Dugway Proving Ground briefly locked down

The Dugway Proving Ground in Utah, a U.S. Army base that carries out tests on biological weapons, was locked down temporarily on Wednesday after a small amount of a nerve agent was reported missing.

A routine inventory check on sensitive materials discovered that a vial with less than one milliliter, which is a quarter of a teaspoon, of a VX nerve agent was missing, AFP reports.

The nerve agent has an amber color and is a tasteless, odorless, oily liquid that can affect the ability of the body to carry messages through the nerves. People can be exposed through skin contact, which is the most toxic, and through inhalation.

The vial was found at 3:00 a.m. in a laboratory. The Army then stated that, "All personnel are uninjured and safe," according to AFP. "The public is safe and well. As a precaution, the commander immediately locked down the installation and began efforts to identify the cause of the discrepancy."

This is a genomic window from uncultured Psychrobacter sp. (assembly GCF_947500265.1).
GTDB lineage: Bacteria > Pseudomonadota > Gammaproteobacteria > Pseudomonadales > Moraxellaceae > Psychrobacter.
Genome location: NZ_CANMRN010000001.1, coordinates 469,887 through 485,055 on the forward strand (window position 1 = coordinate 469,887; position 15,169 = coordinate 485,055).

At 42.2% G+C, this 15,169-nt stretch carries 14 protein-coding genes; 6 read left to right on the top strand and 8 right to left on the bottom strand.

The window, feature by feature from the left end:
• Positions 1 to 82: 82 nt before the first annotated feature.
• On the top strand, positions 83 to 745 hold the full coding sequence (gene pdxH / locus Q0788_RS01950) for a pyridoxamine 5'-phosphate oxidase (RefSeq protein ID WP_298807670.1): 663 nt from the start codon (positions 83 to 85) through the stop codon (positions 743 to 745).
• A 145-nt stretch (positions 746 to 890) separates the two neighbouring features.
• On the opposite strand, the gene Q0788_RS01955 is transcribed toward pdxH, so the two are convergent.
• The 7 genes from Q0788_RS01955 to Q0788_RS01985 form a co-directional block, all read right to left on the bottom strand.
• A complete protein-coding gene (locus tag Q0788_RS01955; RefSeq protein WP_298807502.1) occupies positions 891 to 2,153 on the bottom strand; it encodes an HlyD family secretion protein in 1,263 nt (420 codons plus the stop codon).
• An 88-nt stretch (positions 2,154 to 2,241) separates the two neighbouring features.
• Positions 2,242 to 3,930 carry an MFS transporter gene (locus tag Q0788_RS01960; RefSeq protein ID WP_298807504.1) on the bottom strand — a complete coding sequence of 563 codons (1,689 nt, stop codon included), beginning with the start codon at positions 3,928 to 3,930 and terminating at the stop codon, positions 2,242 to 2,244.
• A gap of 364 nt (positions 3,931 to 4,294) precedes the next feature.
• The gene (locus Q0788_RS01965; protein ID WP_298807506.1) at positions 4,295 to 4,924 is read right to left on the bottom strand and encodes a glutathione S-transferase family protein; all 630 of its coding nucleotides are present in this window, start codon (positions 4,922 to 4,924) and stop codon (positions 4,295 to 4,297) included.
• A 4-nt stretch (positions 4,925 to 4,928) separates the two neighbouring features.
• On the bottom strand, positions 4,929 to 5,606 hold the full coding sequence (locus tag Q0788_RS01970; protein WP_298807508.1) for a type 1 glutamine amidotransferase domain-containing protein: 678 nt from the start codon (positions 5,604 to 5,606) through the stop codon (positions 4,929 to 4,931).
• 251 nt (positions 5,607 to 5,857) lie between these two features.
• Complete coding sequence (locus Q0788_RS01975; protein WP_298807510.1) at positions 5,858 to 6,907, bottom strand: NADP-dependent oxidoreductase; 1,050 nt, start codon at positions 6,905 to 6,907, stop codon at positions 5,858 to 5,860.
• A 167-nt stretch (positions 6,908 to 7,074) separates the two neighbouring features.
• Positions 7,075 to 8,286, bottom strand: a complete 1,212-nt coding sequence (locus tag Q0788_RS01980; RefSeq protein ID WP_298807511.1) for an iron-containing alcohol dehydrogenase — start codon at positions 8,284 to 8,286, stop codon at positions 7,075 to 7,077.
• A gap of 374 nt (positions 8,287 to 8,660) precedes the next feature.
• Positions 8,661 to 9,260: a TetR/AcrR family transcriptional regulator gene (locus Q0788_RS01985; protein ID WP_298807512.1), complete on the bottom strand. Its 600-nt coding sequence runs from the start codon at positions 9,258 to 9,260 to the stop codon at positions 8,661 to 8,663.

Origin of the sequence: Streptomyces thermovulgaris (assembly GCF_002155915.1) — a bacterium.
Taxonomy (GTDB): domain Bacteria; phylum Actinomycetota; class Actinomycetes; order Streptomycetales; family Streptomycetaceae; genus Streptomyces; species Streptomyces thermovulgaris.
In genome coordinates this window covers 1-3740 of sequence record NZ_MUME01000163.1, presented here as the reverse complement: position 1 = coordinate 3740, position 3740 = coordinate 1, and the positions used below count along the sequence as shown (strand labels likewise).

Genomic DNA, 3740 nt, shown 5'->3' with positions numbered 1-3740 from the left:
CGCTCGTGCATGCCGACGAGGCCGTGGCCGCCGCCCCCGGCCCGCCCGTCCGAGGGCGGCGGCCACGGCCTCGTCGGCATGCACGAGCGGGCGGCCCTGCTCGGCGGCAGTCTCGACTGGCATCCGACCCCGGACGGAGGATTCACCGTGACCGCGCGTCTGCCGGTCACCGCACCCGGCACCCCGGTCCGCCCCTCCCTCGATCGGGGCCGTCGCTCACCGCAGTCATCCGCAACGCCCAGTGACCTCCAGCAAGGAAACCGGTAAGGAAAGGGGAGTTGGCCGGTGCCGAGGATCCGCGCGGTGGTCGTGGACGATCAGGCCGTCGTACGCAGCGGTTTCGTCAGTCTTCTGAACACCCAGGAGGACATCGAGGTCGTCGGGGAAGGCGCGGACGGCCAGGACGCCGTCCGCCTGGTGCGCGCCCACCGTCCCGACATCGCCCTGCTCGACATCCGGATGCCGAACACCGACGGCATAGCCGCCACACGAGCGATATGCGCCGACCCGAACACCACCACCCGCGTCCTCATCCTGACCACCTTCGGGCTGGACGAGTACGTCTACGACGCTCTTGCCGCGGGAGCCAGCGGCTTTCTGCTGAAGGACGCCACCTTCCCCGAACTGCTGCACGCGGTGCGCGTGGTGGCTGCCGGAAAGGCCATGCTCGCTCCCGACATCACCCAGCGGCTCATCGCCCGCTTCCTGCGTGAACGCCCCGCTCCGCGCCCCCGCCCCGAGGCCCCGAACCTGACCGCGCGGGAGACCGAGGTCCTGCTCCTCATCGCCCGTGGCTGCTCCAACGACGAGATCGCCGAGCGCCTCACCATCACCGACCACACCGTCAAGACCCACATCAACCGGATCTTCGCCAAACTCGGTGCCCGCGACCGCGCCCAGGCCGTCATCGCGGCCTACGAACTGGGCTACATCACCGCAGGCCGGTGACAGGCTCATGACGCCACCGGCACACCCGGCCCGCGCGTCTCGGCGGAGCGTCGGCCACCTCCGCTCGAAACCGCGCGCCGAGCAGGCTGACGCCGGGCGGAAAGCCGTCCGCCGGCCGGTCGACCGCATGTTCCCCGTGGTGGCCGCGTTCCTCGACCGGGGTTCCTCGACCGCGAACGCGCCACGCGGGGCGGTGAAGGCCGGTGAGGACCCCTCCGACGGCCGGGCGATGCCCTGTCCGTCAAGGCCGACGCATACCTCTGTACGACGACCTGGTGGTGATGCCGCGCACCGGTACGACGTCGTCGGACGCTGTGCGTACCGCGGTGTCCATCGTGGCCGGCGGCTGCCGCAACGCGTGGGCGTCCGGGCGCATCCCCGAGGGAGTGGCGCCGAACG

Before the vial was tracked down, authorities at the base, which employs close to 1,500 people, said that the lockdown was underway, "to resolve a serious concern within the Test Area," AFP reports.

The facility tests biological substances to protect troops against biological attacks. This is part of an effort by the U.S. to protect against the possibility of extremists obtaining chemical, biological or nuclear materials.